The Government is introducing a Teaching Excellence Framework (TEF) which aims to recognise and reward excellent learning and teaching. The stated aims of the TEF are to:

  • Ensure that all students receive an excellent teaching experience that encourages original thinking, drives up engagement and prepares them for the world of work;
  • Build a culture where teaching has equal status with research, with great teachers enjoying the same professional recognition and opportunities for career and pay progression as great researchers;
  • Provide students with the information they need to judge teaching quality;
  • Recognise institutions that do the most to welcome students from a range of backgrounds and support their retention and progression;
  • Include a clear set of outcome-focused criteria and metrics.

In 2016 the Government published set out its proposals for the implementation of the TEF, in Teaching Excellence Framework: Year Two – Technical Consultation. London Medicine & Healthcare held a discussion meeting focusing on this topic in summer 2016 and we also responded to the TEF consultation.

A key point in our response was that there are a number of London specific issues that have the potential to impact on any metrics used to calculate the TEF. We proposed that location-adjusted benchmarks should be implemented in order to take this into account. This would enable geographical location to be considered when TEF metrics are being created. One London specific issue is the fact that London students are not typically campus-based, as they are in many other areas of the country. Also, a higher proportion of London students live at home whilst studying, as compared to elsewhere in the UK, which would class them as ‘commuter students’. It has been noted that these factors can be related to universities not achieving as high NSS scores as their counterparts, therefore possibly putting London universities at a disadvantage when it comes to the TEF metrics.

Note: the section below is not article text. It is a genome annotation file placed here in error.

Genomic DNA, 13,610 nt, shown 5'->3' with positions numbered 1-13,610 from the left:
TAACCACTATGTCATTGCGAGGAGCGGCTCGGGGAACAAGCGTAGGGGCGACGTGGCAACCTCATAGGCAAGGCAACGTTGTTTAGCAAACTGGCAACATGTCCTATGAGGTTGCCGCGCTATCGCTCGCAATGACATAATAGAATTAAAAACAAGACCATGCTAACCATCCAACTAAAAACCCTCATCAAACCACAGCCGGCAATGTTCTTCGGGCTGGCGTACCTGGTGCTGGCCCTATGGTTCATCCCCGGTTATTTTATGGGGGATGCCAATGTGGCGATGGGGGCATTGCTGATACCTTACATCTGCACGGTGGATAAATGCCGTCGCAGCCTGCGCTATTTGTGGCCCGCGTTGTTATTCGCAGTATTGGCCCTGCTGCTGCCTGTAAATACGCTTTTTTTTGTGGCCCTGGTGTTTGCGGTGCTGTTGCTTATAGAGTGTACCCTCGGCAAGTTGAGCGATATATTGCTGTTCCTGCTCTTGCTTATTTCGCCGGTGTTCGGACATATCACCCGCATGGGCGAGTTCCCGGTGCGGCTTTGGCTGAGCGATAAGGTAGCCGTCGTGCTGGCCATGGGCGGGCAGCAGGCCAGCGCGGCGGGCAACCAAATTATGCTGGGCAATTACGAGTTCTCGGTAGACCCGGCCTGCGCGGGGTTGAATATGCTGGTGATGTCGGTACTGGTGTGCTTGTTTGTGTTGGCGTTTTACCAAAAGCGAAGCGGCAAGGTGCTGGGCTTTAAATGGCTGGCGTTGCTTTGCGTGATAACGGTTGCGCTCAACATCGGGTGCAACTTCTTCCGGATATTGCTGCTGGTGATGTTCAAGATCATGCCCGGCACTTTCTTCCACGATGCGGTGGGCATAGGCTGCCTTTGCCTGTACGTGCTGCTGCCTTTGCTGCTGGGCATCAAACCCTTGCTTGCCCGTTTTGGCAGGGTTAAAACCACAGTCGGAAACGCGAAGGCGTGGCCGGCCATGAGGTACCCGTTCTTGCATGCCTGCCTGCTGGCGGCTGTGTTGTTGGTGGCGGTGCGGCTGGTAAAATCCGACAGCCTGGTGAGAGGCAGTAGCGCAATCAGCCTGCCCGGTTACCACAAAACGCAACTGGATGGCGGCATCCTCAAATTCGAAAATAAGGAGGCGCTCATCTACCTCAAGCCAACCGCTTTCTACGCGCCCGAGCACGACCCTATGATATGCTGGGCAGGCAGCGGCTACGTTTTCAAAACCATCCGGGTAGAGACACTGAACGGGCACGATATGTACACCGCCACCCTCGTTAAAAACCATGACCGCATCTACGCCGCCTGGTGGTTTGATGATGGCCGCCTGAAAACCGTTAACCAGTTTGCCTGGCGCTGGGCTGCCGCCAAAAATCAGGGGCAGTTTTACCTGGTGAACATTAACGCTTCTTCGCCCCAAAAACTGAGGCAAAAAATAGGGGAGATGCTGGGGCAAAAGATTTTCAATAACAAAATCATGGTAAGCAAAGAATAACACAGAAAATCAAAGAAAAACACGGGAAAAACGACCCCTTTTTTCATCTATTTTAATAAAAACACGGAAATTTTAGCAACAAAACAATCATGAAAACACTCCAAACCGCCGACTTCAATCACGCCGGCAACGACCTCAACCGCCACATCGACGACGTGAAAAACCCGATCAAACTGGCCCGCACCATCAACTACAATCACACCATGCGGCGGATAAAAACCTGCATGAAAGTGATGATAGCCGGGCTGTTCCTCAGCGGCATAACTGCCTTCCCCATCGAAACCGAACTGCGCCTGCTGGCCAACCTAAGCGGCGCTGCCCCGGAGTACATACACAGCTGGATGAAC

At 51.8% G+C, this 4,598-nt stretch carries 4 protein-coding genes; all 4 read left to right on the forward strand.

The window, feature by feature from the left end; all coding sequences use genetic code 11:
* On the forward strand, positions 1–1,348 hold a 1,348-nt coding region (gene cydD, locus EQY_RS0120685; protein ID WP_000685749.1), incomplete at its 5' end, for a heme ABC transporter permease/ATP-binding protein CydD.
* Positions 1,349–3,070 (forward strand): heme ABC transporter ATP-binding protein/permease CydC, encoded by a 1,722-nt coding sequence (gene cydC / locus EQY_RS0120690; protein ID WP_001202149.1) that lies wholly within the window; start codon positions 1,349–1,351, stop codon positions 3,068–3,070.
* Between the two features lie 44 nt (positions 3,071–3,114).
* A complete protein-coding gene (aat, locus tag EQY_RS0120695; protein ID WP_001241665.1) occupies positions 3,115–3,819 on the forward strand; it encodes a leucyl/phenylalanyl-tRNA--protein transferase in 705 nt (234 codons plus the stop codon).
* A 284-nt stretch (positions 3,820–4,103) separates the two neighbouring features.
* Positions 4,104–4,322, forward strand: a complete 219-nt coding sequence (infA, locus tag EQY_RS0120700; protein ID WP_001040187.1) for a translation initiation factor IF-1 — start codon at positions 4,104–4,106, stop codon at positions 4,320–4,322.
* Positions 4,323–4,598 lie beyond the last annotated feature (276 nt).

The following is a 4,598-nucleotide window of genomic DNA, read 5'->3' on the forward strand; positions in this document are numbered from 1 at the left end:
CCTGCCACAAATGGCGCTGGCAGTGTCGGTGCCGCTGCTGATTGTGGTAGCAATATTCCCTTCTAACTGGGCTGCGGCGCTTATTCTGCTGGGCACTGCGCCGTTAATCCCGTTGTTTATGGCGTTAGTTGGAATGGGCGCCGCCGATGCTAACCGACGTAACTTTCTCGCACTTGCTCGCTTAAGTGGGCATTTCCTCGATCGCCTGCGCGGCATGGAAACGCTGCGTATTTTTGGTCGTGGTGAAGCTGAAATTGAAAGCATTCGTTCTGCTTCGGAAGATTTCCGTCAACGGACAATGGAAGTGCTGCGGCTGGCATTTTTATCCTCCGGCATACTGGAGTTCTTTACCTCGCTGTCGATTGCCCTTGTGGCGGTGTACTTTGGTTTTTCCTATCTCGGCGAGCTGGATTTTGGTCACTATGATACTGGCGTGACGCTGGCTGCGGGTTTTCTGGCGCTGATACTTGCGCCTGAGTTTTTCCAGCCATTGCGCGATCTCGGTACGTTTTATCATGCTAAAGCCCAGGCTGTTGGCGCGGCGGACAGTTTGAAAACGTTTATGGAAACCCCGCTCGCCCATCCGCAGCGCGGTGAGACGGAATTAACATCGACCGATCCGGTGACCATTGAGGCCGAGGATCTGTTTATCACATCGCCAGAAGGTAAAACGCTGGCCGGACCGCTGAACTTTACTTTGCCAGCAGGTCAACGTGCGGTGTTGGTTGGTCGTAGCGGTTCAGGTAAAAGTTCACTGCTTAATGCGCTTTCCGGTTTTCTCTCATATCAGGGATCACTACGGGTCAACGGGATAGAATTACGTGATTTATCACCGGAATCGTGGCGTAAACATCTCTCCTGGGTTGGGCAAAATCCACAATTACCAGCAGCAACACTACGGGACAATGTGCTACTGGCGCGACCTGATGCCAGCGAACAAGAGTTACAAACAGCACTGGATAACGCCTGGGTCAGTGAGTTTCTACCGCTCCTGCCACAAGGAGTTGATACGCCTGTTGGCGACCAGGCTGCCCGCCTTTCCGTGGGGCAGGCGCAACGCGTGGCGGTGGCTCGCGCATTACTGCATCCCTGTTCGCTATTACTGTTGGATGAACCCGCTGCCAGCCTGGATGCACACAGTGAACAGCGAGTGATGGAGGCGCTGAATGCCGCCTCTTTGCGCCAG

Further, a particular issue affecting medical, dental and healthcare courses is that students on these courses spend a significant period of time on placements. It is likely that students will take into account their experience of placements when deciding how satisfied or not they are with their course when completing surveys such as the NSS. However, the very nature of a placement means that it is not under the day-to-day control of a university, and so there is a danger that universities could essentially be scored on elements that are beyond their immediate control.

Following the publication of the TEF Year Two specifications in September 2016 London Higher received feedback from some of its divisions and networks that many of the issues highlighted by the HE sector in their responses to the TEF consultation have not been addressed. As a result of this two London Higher divisions, including London Medicine & Healthcare, compiled letters outlining our key concerns. From our perspective outstanding concerns comprise:

  • The danger that using NSS scores to measure student satisfaction means that students who are dissatisfied with their clinical placements would lead to HEIs achieving lower TEF scores. Placements often take place at external clinical sites, for example in hospitals or community settings, of which HEIs cannot always have full control over due to the nature of them being separate entities.
  • The current reforms to healthcare education funding will affect widening participation for healthcare students. With the move from a bursary system to a loan system, it is feared that there will be a significant impact on the number of students applying for healthcare courses. It is anticipated that a significant number of these students will be from WP backgrounds and particularly mature groups. The impact on TEF scores from this may be detrimental.
  • Measuring the percentage of students who undertake a specific course or graduate from a particular university, who then enter a graduate-level occupation is a sensible aim. However the particular context for health may lead to unfair comparisons. The employment outcomes for health students are inextricably linked to broader issues such as NHS funding and workforce planning. Therefore, care needs to be taken to ensure that HEIs that offer health courses are not unfairly penalized for factors that are beyond their control.
  • The need for location-adjusted benchmarks to be implemented.